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Kids Discovery Time Day Care uses MyPlate food pie chart as a guide for food portion control and healthy eating.
What is MyPlate?
MyPlate is the current nutrition guide published by the United States Department of Agriculture, a food circle (i.e. a pie chart) depicting a place setting with a plate and glass divided into five food groups. It replaced the USDA’s MyPyramid guide on June 2, 2011, ending 19 years of USDA food pyramid diagrams.
Kids Discovery Time Day Care use a food pie chart as a guide for children food portion control and healthy eating. We understand that according to nutrition experts children should eat more vegetables than fruit and more grains than protein foods. By using the MyPlate approach it allows staff to easily serve meals in a way that will discourage super-big portions, which can cause weight gain.
What’s a Grain?
You know what fruits and vegetables are, but here’s a reminder about what’s included in the three other food groups: protein, grains, and dairy.
Protein: Beef; poultry; fish; eggs; nuts and seeds; and beans and peas like black beans, split peas, lentils, and even tofu and veggie burgers. Protein builds up, maintains, and replaces the tissues in the body.
Grains: Bread, cereal, rice, tortillas, and pasta. Whole-grain products such as whole-wheat bread, oatmeal, and brown rice are recommended because they have more fiber and help children feel full.
Dairy: Milk, yogurt, cheese, and fortified soy milk. With MyPlate, the dairy circle could be a cup of milk, but children also can get your dairy servings from yogurt or cheese.
The plate can be used for breakfast, lunch, and dinner. That may make you wonder: Do children really have to eat vegetables with breakfast? The answer is no, but aim to eat a variety of food groups at each meal. And if a child’s breakfast doesn’t include a veggie, consider a vegetable at snack time. (Yes, healthy, portion-controlled snacks are still OK.)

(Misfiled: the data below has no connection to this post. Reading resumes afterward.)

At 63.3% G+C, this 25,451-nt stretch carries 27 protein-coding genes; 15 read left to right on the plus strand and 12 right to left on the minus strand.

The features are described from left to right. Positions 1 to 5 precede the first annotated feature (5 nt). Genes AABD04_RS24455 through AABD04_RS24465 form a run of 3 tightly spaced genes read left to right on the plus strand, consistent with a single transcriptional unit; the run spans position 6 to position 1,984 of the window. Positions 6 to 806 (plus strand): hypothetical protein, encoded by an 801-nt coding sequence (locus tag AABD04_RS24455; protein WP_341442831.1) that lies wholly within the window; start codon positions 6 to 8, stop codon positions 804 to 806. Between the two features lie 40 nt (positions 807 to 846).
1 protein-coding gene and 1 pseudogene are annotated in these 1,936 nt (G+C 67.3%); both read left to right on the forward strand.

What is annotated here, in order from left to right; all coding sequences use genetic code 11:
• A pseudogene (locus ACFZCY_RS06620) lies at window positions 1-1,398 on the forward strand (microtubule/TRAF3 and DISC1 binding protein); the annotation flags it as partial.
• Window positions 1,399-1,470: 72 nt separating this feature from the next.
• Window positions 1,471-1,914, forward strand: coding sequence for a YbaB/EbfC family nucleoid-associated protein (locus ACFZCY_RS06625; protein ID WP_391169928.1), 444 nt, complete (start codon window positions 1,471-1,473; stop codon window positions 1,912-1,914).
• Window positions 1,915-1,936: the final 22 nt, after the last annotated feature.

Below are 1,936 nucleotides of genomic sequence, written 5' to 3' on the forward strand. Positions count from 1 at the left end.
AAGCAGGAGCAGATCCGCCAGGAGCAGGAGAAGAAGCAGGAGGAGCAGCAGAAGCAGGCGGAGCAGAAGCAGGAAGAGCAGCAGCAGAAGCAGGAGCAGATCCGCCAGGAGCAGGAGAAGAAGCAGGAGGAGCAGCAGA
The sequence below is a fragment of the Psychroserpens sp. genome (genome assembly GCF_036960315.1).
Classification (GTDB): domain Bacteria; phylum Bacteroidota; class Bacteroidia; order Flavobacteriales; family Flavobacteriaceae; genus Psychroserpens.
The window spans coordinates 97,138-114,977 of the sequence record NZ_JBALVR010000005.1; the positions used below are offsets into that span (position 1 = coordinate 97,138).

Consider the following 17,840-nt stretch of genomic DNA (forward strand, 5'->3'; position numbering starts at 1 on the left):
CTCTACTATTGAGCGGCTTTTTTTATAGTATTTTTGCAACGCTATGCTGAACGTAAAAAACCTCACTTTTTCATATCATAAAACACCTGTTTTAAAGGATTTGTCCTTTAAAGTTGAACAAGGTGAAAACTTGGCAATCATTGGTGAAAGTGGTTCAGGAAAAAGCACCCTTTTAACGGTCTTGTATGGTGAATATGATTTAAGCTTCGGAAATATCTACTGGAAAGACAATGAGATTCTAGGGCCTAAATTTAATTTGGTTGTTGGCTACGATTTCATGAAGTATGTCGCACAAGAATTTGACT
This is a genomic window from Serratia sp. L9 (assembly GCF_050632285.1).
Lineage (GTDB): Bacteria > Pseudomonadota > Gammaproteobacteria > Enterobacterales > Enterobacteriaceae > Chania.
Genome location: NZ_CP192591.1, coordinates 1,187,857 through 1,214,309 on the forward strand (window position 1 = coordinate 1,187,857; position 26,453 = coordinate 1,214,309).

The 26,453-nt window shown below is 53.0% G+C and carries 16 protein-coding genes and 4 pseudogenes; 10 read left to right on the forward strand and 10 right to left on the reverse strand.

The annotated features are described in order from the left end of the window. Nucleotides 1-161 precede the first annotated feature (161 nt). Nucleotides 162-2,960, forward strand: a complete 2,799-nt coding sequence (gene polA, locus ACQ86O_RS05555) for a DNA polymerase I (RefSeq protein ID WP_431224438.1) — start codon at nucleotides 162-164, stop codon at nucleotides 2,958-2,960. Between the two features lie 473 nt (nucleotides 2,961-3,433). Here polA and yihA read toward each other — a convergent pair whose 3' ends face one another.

The plate also shows how to balance children food groups. There’s a reason the protein section is smaller: Children don’t need as much from that group. Eating more fruits and vegetables will help children eat fewer calories overall, which helps them keep a healthy weight. Eating fruits and veggies also gives you lots of vitamins and minerals.
MyPlate are illustrations of food groups
|Food Group||Amount||What is it?||Equivalent amounts|
Any bread, pasta, cereal or rice
Choose at least 3 ounces from whole grains—whole-wheat flour, oatmeal, bulgur, brown rice
2 slices of bread
1 cup cooked rice
1 cup cooked pasta
Any fruit or 100% fruit juice
Can be frozen, canned, raw, cooked, dried
Choose from a variety of colors
Small banana, apple, mango
8 ounces orange juice
Any vegetable, 100% vegetable juice or beans
Can be frozen, canned, raw, cooked, driedChoose from a variety of colors
1 cup cooked bok choy, kale, spinach
12 baby carrots
1 cup cooked beans
2 cups lettuce
|Milk & Milk Products||3 cups||
Milk and foods made from milk
1 cup milk
1-1/2 ounces hard cheese
1 cup yogurt
1 cup pudding
|Meats, Beans & Nuts||5.5 ounces||
All foods made from meat, poultry, fish; dry beans or peas; eggs, nuts and seeds
Choose lean meats
Choose fish, nuts or seeds over meat and poultry
1 ounce poultry, fish, meat
1 tablespoon peanut butter
1/4 cup tofu
1/4 cup cooked beans
Because fats and oils contain essential fatty acids, there is an allowance for 6 teaspoons of oils in the food guide. However, most people consume enough oil in the foods that they eat, such as nuts, fish, cooking oil and salad dressing.
Several food groups are under-consumed by most Americans; specifically, vegetables, fruits, milk and whole grains. The specific recommendations for under-consumed food groups are: